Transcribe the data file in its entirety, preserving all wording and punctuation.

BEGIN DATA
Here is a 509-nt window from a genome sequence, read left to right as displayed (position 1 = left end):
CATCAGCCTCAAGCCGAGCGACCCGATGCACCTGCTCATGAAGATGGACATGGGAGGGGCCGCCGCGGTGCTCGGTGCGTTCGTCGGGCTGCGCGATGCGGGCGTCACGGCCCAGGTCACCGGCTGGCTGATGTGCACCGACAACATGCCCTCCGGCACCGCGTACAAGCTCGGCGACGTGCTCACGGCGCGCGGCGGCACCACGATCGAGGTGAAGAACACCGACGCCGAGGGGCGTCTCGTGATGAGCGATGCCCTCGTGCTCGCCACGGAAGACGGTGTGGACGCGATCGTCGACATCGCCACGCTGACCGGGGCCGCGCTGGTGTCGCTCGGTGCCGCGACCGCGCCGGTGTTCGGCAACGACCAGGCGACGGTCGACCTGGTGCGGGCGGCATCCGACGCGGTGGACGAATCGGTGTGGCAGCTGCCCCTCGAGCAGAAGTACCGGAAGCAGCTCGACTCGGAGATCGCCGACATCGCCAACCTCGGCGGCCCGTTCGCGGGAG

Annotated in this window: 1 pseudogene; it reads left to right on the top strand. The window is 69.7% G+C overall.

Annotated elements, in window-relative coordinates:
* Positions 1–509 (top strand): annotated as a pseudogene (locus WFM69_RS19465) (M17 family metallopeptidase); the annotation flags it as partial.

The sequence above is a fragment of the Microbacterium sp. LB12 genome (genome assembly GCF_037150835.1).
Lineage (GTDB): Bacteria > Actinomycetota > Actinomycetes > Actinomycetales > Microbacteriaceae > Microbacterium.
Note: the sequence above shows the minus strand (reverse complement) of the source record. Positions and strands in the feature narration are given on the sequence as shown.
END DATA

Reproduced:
Here is a 509-nt window from a genome sequence, read left to right as displayed (position 1 = left end):
CATCAGCCTCAAGCCGAGCGACCCGATGCACCTGCTCATGAAGATGGACATGGGAGGGGCCGCCGCGGTGCTCGGTGCGTTCGTCGGGCTGCGCGATGCGGGCGTCACGGCCCAGGTCACCGGCTGGCTGATGTGCACCGACAACATGCCCTCCGGCACCGCGTACAAGCTCGGCGACGTGCTCACGGCGCGCGGCGGCACCACGATCGAGGTGAAGAACACCGACGCCGAGGGGCGTCTCGTGATGAGCGATGCCCTCGTGCTCGCCACGGAAGACGGTGTGGACGCGATCGTCGACATCGCCACGCTGACCGGGGCCGCGCTGGTGTCGCTCGGTGCCGCGACCGCGCCGGTGTTCGGCAACGACCAGGCGACGGTCGACCTGGTGCGGGCGGCATCCGACGCGGTGGACGAATCGGTGTGGCAGCTGCCCCTCGAGCAGAAGTACCGGAAGCAGCTCGACTCGGAGATCGCCGACATCGCCAACCTCGGCGGCCCGTTCGCGGGAG

Annotated in this window: 1 pseudogene; it reads left to right on the top strand. The window is 69.7% G+C overall.

Annotated elements, in window-relative coordinates:
* Positions 1–509 (top strand): annotated as a pseudogene (locus WFM69_RS19465) (M17 family metallopeptidase); the annotation flags it as partial.

The sequence above is a fragment of the Microbacterium sp. LB12 genome (genome assembly GCF_037150835.1).
Lineage (GTDB): Bacteria > Actinomycetota > Actinomycetes > Actinomycetales > Microbacteriaceae > Microbacterium.
Note: the sequence above shows the minus strand (reverse complement) of the source record. Positions and strands in the feature narration are given on the sequence as shown.